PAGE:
copyright 2019 by Clair Brett

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Highwaywomen in British History | An Heiress by Midnight research tidbit

July 7, 2017

With less than a week before An Heiress by Midnight goes on sale, I thought I would share some interesting research, please remember I am a geek at heart. A romantic, but a geek.       

    

As an old English teacher, history buff, and all around lover of details I get very nervous every time I sit down to plan a story. I may have a grand idea in my head, but until I research the time period, I don’t know if it is plausible. Yes, yes, I know I write fiction, so I shouldn’t be worried about historical accuracy, right? WRONG! There are very savvy readers out there, that will know when something isn’t correct and I don’t want to let them down.

 

I am a firm believer in human nature and the fact that just about anything is plausible during any time period, but I do like to have some history to back me up.

 

Getting to the point: 

 

When I first got the idea for An Heiress by Midnight, I was at a writer’s meeting in a workshop using tarot cards. Everything fell into place as I sat there looking at the spread I was being walked through. Perfect! But, hey wait—were there historical reports of Highwaywomen?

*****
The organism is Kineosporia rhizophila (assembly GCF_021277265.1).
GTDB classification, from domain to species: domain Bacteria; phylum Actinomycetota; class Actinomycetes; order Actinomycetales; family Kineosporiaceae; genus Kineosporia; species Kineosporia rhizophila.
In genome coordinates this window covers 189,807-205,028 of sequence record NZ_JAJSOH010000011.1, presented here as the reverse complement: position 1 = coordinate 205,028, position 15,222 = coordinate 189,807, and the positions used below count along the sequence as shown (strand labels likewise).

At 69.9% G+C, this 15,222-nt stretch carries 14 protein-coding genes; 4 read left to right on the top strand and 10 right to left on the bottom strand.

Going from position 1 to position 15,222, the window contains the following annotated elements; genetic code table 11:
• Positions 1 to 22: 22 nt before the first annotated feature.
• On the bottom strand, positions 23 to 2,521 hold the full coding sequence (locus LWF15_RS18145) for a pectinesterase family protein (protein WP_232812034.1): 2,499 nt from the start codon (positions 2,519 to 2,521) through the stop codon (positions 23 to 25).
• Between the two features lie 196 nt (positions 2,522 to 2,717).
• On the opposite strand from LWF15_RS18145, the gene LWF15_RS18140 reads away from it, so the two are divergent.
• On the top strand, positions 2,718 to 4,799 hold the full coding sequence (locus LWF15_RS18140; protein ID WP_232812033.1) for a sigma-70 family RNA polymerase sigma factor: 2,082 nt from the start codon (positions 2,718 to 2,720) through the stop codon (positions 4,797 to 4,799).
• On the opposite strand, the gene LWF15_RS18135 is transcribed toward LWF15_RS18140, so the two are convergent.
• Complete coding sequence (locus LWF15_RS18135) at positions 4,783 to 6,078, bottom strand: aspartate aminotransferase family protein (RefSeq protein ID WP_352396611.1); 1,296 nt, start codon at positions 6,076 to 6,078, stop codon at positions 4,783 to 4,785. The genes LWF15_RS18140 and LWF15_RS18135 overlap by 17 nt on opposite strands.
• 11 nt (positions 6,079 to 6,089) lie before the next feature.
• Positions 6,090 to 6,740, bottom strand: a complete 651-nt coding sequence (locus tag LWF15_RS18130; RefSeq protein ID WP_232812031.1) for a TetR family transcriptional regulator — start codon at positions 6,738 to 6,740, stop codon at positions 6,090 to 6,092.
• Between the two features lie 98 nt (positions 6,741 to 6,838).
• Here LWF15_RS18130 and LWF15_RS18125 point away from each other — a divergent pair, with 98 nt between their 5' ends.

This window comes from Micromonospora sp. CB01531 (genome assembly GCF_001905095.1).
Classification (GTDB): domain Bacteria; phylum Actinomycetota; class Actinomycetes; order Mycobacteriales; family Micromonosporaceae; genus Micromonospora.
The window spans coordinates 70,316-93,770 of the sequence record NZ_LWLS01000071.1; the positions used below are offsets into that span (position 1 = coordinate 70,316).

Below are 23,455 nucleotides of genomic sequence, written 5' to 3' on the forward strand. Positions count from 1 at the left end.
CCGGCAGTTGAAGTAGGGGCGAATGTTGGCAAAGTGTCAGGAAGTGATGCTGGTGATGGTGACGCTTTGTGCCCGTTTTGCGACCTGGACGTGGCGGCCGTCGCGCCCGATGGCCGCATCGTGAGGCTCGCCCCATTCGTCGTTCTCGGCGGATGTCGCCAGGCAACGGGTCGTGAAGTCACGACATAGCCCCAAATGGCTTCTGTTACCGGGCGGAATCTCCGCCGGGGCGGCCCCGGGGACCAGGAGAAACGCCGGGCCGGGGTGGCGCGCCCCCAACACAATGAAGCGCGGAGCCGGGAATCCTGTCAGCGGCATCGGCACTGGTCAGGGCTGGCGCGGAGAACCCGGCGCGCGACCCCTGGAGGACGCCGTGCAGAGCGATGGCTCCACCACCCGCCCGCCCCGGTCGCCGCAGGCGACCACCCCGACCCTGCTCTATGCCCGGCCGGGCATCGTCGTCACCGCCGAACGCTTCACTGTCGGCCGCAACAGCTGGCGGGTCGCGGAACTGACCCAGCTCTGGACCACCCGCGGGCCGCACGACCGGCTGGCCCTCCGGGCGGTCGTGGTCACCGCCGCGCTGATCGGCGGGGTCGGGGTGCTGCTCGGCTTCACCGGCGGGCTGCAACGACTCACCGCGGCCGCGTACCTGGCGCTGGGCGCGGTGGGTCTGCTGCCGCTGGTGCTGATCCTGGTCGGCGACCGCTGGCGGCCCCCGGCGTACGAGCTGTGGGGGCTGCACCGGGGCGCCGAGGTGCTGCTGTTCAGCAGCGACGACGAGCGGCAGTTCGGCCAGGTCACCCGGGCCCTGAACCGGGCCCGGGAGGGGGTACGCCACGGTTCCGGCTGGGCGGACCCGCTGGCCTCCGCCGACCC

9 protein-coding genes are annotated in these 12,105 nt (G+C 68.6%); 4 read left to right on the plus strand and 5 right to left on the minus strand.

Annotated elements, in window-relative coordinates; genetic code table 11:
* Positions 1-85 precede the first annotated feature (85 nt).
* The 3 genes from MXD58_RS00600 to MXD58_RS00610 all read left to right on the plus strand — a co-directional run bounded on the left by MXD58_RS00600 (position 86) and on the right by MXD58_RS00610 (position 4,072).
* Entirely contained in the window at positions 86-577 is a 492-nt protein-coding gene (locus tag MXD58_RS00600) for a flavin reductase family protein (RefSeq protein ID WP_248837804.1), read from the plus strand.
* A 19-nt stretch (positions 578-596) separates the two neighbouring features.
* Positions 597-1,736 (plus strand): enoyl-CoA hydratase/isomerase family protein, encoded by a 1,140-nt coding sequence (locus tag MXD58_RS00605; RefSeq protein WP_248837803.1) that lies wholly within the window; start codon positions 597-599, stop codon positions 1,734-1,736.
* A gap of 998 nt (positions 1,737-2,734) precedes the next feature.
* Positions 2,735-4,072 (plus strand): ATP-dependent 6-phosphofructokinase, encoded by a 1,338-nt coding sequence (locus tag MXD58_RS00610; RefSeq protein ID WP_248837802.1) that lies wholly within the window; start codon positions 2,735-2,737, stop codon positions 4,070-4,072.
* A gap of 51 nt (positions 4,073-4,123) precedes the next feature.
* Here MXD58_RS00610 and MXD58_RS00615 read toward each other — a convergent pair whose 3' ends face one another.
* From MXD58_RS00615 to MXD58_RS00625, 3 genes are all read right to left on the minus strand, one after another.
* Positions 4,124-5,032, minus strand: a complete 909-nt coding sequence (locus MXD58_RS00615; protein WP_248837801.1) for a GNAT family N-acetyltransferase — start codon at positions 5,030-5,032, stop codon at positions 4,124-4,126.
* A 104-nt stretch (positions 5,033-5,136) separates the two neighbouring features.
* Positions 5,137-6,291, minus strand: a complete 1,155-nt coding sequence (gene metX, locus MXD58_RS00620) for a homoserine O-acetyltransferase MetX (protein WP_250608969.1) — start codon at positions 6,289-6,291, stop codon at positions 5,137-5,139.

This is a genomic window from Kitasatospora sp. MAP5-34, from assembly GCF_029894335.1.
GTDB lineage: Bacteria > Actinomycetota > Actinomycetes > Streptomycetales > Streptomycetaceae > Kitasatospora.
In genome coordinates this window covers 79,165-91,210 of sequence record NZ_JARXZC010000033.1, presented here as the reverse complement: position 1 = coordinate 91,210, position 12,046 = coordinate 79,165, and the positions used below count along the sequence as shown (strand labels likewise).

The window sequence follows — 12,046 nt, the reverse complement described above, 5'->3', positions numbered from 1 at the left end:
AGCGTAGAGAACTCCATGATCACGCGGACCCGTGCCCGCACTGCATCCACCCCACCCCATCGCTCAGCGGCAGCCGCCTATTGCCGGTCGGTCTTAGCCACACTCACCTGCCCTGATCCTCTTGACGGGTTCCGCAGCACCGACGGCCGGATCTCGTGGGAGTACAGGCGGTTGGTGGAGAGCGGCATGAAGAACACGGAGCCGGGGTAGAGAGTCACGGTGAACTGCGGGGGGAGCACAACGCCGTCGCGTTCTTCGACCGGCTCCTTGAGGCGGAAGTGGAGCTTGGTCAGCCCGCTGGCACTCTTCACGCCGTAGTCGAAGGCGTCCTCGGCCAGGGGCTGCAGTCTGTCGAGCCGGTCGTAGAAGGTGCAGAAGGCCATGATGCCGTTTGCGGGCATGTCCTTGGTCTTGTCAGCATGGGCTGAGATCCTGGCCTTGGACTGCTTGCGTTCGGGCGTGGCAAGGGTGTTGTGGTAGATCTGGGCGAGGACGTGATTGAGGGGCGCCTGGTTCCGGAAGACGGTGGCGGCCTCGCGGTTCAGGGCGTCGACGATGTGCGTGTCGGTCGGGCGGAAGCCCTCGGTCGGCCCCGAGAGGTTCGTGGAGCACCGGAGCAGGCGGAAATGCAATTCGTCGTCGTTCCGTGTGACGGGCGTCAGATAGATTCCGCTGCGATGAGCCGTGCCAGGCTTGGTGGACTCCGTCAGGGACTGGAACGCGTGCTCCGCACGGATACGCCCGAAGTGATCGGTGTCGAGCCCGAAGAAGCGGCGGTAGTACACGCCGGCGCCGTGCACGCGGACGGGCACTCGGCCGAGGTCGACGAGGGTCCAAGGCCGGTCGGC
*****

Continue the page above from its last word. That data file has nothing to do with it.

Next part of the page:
In fact, a few women were just as tenacious, determined as they are today, and w

 

ere naughty enough to make the history books. Also, there were many fictional accounts of highway women as well during the 16th and 17th century.

 

One example that is part truth/part legend is Lady Katherine Ferres. She lived from 1634-1660. It is said that she took to a life of highway robbery when the government refused to give her the income from her estates. She was said to have donned men’s clothes and rode out on horseback. The story ends with her being shot. It is difficult to tell which parts are true and which have been embellished today, but like any good story, there is a grain of truth in there somewhere.

 

There are many fictionalized accounts as well. In the novel The English Rouge, by Richard Head 1665 there are many mentions and interactions with such female criminals. There is even a ballad written; The Female Frolic that was included as a broadsheet ballad between 1600-1700 England. I was very happy when my research was complete, and I tried to give my heroine, Lady Louissa Adair, those traits that I felt gave these infamous women the tenacity to do what they did in a society where women had few rights and fewer opinions. For many of these fictionalized highwaywomen their fates were not pleasant and often they were not given traits that were so womanly.

 

Lady Louissa Adair (my heroine from An Heiress by Midnight), on the other hand who is forced into her situation is much more fortunate in her story. Had these other highwaywomen in British history and fiction had a hero like Lord Clive Breakerton, perhaps they would all have lived happily ever after as well.

 

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